Also of note, he has a comic book, which you can find at Darryl Makes Comics.




Mark Belkin: "So you were influenced by comics in the 70s, correct?"

DMC: "70s.... yeah, well, yes... 70s. I was strengthened and influenced by comics in the 70s. Which gave me the power to be the most powerful entertainer in the hip-hop universe. Captain America, Spider- Man, the Hulk... Marvel comics was big to me because I was a kid growing up in New York City. DC was cool, but Gotham and Metropolis was fictional. Stan Lee and them had super-heroes running around New York. Spider-Man's from Queens - I'm for Queens. Hell's Kitchen, the Lower East Side - you know what I'm saying - as a kid Marvel Comics showed me the world that I lived in that I was too young to investigate."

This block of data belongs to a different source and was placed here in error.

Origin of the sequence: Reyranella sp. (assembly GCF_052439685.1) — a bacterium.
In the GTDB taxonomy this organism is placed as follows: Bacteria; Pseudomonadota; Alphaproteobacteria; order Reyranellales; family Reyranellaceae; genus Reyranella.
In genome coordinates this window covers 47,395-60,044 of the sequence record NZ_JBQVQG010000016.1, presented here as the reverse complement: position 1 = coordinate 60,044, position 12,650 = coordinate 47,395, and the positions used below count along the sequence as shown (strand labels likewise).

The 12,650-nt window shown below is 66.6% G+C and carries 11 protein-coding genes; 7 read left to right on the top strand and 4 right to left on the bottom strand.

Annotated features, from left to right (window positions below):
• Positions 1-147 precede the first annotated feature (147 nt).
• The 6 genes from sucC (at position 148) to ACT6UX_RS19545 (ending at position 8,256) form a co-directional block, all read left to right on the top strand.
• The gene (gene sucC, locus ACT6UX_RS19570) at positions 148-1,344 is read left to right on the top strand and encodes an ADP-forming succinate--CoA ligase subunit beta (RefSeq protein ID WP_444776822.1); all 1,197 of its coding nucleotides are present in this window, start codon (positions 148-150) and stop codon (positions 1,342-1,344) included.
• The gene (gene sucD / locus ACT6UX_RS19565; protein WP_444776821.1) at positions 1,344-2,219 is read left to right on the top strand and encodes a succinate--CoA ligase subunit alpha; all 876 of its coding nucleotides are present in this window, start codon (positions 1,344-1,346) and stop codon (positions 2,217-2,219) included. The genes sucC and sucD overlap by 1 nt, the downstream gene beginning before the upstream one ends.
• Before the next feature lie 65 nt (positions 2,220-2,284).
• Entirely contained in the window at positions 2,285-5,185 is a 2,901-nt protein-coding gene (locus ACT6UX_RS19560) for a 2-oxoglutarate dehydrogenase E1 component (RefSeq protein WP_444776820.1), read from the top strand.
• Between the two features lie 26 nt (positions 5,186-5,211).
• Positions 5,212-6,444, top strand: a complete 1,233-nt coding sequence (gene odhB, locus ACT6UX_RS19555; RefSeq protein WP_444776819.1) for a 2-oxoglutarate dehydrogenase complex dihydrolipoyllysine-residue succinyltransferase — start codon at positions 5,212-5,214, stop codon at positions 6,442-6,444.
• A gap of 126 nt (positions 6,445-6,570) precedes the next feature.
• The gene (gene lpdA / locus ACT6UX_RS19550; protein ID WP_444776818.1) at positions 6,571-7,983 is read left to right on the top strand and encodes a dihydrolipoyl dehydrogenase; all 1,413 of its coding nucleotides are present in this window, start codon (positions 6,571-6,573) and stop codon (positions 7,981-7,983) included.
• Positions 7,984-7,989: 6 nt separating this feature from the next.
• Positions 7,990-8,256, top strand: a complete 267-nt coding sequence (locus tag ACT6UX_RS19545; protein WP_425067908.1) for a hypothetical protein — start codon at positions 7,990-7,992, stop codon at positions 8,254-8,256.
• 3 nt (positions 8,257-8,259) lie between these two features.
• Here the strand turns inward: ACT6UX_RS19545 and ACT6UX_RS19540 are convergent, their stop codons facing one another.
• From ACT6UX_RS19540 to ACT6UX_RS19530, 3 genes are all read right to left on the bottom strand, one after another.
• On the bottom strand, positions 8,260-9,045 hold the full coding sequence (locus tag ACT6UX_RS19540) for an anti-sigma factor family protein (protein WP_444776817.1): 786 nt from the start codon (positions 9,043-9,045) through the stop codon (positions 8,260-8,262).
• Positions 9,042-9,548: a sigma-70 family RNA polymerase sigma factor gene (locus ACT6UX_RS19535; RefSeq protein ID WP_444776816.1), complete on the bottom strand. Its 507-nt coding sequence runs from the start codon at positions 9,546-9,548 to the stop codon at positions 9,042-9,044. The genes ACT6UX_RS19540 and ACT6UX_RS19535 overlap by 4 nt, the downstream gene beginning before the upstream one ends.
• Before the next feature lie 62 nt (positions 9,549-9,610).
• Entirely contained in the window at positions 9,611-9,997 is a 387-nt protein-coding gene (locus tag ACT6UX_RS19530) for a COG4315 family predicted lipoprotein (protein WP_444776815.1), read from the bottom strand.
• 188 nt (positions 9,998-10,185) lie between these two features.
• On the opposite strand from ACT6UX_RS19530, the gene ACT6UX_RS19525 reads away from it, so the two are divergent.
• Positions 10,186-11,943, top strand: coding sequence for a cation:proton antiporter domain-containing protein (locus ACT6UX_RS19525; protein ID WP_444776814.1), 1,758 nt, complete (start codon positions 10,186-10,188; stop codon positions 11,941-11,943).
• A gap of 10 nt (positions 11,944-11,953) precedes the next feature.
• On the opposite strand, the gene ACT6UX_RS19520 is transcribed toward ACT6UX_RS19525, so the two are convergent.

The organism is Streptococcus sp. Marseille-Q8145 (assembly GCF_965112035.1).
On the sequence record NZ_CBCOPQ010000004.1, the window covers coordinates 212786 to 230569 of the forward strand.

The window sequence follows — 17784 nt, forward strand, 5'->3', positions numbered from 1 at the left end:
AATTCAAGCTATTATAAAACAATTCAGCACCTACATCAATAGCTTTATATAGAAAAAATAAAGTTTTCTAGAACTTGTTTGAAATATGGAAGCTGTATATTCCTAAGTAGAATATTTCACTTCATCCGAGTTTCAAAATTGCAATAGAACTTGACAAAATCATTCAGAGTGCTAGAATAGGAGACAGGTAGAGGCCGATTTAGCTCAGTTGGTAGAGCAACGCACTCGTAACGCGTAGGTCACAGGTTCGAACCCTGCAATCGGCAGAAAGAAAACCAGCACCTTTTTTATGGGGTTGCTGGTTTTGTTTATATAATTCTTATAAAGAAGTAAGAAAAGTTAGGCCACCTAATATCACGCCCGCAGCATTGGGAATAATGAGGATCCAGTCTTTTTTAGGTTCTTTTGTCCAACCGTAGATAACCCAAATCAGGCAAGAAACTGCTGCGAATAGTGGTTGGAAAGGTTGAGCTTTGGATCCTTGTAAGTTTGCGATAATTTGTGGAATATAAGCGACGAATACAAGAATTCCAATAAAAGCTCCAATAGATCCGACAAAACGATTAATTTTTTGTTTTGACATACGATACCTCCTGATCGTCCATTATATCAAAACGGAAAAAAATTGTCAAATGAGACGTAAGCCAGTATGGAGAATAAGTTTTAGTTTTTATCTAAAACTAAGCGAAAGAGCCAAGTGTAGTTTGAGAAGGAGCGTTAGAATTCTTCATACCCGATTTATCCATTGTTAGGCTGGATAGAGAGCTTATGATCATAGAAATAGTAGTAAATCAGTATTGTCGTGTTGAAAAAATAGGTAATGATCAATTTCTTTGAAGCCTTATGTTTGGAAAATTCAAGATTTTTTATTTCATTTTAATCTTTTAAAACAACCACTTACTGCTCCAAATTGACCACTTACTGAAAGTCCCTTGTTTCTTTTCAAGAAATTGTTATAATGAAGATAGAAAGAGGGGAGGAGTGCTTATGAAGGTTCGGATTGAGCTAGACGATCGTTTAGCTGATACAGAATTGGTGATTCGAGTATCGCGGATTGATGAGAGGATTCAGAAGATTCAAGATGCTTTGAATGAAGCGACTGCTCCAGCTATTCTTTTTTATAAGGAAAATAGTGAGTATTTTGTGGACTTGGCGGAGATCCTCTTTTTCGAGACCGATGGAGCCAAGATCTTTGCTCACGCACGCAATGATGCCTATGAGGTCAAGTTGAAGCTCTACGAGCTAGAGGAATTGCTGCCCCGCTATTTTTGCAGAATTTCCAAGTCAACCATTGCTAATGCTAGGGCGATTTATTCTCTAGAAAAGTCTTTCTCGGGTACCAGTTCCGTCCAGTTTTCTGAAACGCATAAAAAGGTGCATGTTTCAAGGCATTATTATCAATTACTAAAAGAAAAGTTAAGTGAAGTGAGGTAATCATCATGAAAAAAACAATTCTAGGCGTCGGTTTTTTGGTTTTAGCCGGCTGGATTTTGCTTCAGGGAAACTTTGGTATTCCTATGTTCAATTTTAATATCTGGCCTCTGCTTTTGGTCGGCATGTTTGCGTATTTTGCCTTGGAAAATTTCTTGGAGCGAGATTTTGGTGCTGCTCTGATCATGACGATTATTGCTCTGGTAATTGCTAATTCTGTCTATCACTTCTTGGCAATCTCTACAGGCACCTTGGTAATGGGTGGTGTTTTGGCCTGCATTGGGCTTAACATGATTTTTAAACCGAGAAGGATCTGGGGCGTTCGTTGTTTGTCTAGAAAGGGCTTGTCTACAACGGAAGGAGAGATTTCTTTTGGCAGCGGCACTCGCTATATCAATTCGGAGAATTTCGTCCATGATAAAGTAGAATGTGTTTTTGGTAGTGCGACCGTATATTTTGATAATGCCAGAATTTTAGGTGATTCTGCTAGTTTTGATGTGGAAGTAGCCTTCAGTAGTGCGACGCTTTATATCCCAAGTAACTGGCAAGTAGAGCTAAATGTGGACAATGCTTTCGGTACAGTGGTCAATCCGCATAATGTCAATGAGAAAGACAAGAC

Mark: "Then you moved on to making albums - '83 singles, first album in 84 and King of Rock in 85. When you guys put out the King of Rock video and you started to do that mainstream - that cross-over - MTV wasn't playing any hip-hop videos... you were the first ones to give interviews, you were the first ones to be on TV and in the tape shops. Now, to people growing up in New York City, you guys were super- heroes. You guys were our inspiration. We loved hip-hop from Afrika Bambaataa to Funky Four +1, and Treacherous 3,... that was us. Suddenly, it's exploding and you guys were super-heroes. How did it feel being super-heroes to a whole group of people at that time in 1985?"